It's also the oddest arrangement of people from extreme walks of life: the policy wonk next to the actress, the White House aide and the basketball hotshot. The president of the United States and Lindsay Lohan.
The dinner, held Saturday at the Washington Hilton, is also a lightning rod of controversy from critics who argue journalists are playing footsie with the government officials they cover, and that the celebrity one-upmanship has topped any notion that the event is about scholarships and awards and journalism.
Count Tom Brokaw among the rock throwers.
"The breaking point for me was Lindsay Lohan," the former NBC Nightly News anchor told Politico last year. "She became a big star at the White House Correspondents' Dinner. Give me a break."
It's true. The celebrity thing has gotten out of hand. Two years ago, Fox News invited Kim Kardashian, who became famous because of a leaked sex tape. Uggie, the dog from the movie "The Artist," attended, too.
What started out as an annual dinner in the 1920s for the press and politicians has grown bigger and more Hollywood in recent years. You can blame the advent of video coverage of the dinner and the more star-like atmosphere that surrounds the presidency.
It's supposed to be about White House correspondents but only some of them get to attend, with many seats going to corporate executives or movie stars. Last time I checked, Lindsay Lohan wasn't reporting on President Barack Obama's executive orders or the White House response to Russia's actions against Ukraine. That's a good thing.
But for all the negatives, there are positives as well. Beyond the hype, it's one of those nights when journalists can drop the notebook or camera, and politicians can step away from the latest talking point and just talk. In the polarized lens that defines America these days, it's a break from the norm, and a time where people can just be people, even if it's in fancy gowns and black ties.
Full disclosure: Yes, I attend these, and yes, I've snapped photos with celebrities. I've also enjoyed the moments of pure candid time with presidential candidates and campaign strategists, Supreme Court justices and administration aides. It sure beats the usual "No comment."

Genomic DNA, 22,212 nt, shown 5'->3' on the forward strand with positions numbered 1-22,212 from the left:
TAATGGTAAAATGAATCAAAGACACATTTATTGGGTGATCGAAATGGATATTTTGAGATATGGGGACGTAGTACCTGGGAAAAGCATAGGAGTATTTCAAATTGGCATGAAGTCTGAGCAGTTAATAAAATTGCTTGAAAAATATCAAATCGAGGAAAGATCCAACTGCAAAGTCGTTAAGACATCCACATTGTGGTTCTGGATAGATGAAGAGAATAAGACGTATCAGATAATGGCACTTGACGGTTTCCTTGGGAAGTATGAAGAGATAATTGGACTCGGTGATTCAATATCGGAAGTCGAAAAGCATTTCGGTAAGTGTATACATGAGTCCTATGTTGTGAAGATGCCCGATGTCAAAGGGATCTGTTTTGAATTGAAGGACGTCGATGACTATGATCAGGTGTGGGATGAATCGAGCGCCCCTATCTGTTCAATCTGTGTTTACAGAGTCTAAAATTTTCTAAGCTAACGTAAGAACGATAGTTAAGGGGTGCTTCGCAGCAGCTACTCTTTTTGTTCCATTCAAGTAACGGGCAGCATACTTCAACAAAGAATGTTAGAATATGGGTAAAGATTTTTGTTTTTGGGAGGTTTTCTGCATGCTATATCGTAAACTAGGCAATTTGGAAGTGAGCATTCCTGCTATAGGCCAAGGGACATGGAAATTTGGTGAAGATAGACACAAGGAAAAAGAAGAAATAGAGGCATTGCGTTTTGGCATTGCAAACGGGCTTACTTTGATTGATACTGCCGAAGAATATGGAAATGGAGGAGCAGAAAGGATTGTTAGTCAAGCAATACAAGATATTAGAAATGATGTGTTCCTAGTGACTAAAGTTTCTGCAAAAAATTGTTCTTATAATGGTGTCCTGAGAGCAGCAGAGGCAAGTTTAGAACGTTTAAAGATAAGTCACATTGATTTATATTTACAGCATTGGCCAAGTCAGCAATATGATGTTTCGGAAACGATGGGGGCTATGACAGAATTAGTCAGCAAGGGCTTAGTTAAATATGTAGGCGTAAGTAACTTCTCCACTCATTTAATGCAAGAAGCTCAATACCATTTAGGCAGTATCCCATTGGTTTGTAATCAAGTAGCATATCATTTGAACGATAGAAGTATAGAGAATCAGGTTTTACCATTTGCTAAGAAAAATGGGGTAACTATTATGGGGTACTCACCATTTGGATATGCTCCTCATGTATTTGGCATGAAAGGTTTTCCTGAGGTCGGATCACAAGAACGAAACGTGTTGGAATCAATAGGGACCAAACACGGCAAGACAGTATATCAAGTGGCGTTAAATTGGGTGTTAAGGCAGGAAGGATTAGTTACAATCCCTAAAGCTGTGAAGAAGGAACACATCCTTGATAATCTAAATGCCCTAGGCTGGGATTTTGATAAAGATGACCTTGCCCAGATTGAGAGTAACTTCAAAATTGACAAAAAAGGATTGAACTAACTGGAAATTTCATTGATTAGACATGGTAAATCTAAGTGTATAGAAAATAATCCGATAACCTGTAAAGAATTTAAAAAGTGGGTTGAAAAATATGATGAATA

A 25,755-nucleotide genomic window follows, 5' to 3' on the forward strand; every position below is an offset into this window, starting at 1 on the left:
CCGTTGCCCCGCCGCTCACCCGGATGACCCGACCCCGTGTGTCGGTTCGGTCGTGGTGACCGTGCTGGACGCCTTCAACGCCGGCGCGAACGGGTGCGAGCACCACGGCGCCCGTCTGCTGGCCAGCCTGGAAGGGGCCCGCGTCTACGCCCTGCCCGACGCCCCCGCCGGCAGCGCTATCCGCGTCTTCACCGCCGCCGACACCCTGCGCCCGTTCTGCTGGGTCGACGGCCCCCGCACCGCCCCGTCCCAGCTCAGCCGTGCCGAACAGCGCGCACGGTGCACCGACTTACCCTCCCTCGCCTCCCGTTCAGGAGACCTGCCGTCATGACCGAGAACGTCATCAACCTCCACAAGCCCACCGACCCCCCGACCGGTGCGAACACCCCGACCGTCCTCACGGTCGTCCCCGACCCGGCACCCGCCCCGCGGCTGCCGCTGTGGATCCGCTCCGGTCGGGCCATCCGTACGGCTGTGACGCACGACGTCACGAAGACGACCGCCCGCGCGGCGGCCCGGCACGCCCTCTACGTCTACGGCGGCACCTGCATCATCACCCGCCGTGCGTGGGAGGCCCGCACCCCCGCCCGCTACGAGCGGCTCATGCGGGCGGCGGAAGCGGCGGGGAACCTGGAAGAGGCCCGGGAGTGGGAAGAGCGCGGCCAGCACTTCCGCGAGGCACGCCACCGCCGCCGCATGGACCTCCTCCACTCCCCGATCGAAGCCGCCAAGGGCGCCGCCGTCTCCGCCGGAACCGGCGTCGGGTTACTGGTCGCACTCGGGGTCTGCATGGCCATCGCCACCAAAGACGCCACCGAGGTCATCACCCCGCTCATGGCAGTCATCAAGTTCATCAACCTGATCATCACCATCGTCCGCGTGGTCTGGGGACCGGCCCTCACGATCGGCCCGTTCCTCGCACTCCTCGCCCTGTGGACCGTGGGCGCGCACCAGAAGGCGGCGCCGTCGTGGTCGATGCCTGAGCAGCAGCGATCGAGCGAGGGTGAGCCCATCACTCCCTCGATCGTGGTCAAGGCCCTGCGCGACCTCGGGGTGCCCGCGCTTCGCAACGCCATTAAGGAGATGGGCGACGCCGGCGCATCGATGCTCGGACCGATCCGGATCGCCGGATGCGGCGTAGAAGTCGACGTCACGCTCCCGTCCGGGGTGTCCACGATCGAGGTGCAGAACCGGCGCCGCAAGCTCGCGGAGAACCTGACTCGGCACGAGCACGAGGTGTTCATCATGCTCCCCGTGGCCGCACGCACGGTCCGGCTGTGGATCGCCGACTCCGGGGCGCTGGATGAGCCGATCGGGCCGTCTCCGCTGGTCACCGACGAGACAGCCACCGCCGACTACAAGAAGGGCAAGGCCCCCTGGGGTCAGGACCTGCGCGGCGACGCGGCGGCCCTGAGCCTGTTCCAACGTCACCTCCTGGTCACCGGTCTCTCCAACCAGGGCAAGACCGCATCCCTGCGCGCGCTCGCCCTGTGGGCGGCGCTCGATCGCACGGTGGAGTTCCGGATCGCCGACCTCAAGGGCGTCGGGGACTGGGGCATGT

Secretary of State John Kerry said it best earlier this year at the Gridiron Club dinner kind of like the correspondents' dinner minus the celebrities. As he travels the world, Kerry said he is struck by the number of failed and failing countries, the level of violence, chaos and corruption. Most of the time, the secretary of state noted, the worst things happen in places with an absence of accountability and no free press.
"As we all know, knowledge is power and truth [is] the great antidote to impunity," Kerry said, after just returning from Kiev, Ukraine, where he stood on the same spot the former president unleashed snipers to pick off protesters and where Kerry saw a roadside memorial for a journalist dragged from her car and beaten within an inch of her life.
"And what we have here the ability to come together for a night to laugh really does make America different," Kerry said. "Your commitment to journalism has never been more important and our freedom of the press is part of the power of our example to the world."
Of course, dressing up like a penguin and taking a selfie with a celebrity at a fancy dinner isn't what makes journalism great. And no, it's not going to solve the world's problems one $300 plate at a time.
But in a town that erects barrier after barrier between the prying reporters and the decision makers, it's nice to have times when the guard is down and the two sides can actually chat. Even if Lindsay Lohan is nearby.
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Burr reports from Washington, D.C., for The Tribune. He can be reached at firstname.lastname@example.org or via Twitter @thomaswburr.